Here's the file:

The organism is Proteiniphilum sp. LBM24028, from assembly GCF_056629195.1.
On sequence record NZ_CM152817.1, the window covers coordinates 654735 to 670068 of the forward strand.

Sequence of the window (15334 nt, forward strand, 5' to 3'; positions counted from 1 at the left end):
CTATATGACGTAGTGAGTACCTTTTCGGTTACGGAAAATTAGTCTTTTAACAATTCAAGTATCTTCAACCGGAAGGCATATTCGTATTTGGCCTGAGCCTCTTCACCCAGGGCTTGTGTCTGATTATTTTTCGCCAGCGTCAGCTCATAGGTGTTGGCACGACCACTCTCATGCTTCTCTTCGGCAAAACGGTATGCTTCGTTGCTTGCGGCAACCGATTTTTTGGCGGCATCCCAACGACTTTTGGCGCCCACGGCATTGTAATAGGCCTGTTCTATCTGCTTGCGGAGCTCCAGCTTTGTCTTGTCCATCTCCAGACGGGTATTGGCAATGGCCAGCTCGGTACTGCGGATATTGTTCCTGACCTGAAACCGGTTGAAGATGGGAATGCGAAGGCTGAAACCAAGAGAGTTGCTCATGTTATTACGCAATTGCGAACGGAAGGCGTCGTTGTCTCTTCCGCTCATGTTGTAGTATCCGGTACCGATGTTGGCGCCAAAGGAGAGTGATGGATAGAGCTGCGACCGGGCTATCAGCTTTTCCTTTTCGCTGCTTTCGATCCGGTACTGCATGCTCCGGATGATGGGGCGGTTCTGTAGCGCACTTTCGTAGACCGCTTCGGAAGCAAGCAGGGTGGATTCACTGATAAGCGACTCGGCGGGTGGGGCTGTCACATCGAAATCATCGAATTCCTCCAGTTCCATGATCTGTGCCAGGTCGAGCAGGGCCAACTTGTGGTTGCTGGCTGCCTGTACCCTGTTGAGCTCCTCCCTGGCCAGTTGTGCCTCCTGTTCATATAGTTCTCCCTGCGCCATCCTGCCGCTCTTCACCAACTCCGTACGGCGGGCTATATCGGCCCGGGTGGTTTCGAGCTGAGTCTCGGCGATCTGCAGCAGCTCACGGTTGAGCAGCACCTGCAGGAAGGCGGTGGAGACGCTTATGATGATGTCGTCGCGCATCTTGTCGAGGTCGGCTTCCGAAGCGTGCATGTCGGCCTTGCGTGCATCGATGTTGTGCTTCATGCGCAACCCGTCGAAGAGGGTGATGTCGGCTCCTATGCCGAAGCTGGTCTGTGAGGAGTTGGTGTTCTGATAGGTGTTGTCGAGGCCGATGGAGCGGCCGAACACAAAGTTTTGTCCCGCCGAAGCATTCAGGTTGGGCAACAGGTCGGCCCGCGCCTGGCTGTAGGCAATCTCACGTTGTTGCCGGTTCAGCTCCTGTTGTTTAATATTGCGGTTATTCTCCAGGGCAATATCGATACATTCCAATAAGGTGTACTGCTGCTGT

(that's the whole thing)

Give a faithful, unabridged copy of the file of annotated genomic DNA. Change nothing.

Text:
The organism is Proteiniphilum sp. LBM24028, from assembly GCF_056629195.1.
On sequence record NZ_CM152817.1, the window covers coordinates 654735 to 670068 of the forward strand.

Sequence of the window (15334 nt, forward strand, 5' to 3'; positions counted from 1 at the left end):
CTATATGACGTAGTGAGTACCTTTTCGGTTACGGAAAATTAGTCTTTTAACAATTCAAGTATCTTCAACCGGAAGGCATATTCGTATTTGGCCTGAGCCTCTTCACCCAGGGCTTGTGTCTGATTATTTTTCGCCAGCGTCAGCTCATAGGTGTTGGCACGACCACTCTCATGCTTCTCTTCGGCAAAACGGTATGCTTCGTTGCTTGCGGCAACCGATTTTTTGGCGGCATCCCAACGACTTTTGGCGCCCACGGCATTGTAATAGGCCTGTTCTATCTGCTTGCGGAGCTCCAGCTTTGTCTTGTCCATCTCCAGACGGGTATTGGCAATGGCCAGCTCGGTACTGCGGATATTGTTCCTGACCTGAAACCGGTTGAAGATGGGAATGCGAAGGCTGAAACCAAGAGAGTTGCTCATGTTATTACGCAATTGCGAACGGAAGGCGTCGTTGTCTCTTCCGCTCATGTTGTAGTATCCGGTACCGATGTTGGCGCCAAAGGAGAGTGATGGATAGAGCTGCGACCGGGCTATCAGCTTTTCCTTTTCGCTGCTTTCGATCCGGTACTGCATGCTCCGGATGATGGGGCGGTTCTGTAGCGCACTTTCGTAGACCGCTTCGGAAGCAAGCAGGGTGGATTCACTGATAAGCGACTCGGCGGGTGGGGCTGTCACATCGAAATCATCGAATTCCTCCAGTTCCATGATCTGTGCCAGGTCGAGCAGGGCCAACTTGTGGTTGCTGGCTGCCTGTACCCTGTTGAGCTCCTCCCTGGCCAGTTGTGCCTCCTGTTCATATAGTTCTCCCTGCGCCATCCTGCCGCTCTTCACCAACTCCGTACGGCGGGCTATATCGGCCCGGGTGGTTTCGAGCTGAGTCTCGGCGATCTGCAGCAGCTCACGGTTGAGCAGCACCTGCAGGAAGGCGGTGGAGACGCTTATGATGATGTCGTCGCGCATCTTGTCGAGGTCGGCTTCCGAAGCGTGCATGTCGGCCTTGCGTGCATCGATGTTGTGCTTCATGCGCAACCCGTCGAAGAGGGTGATGTCGGCTCCTATGCCGAAGCTGGTCTGTGAGGAGTTGGTGTTCTGATAGGTGTTGTCGAGGCCGATGGAGCGGCCGAACACAAAGTTTTGTCCCGCCGAAGCATTCAGGTTGGGCAACAGGTCGGCCCGCGCCTGGCTGTAGGCAATCTCACGTTGTTGCCGGTTCAGCTCCTGTTGTTTAATATTGCGGTTATTCTCCAGGGCAATATCGATACATTCCAATAAGGTGTACTGCTGCTGT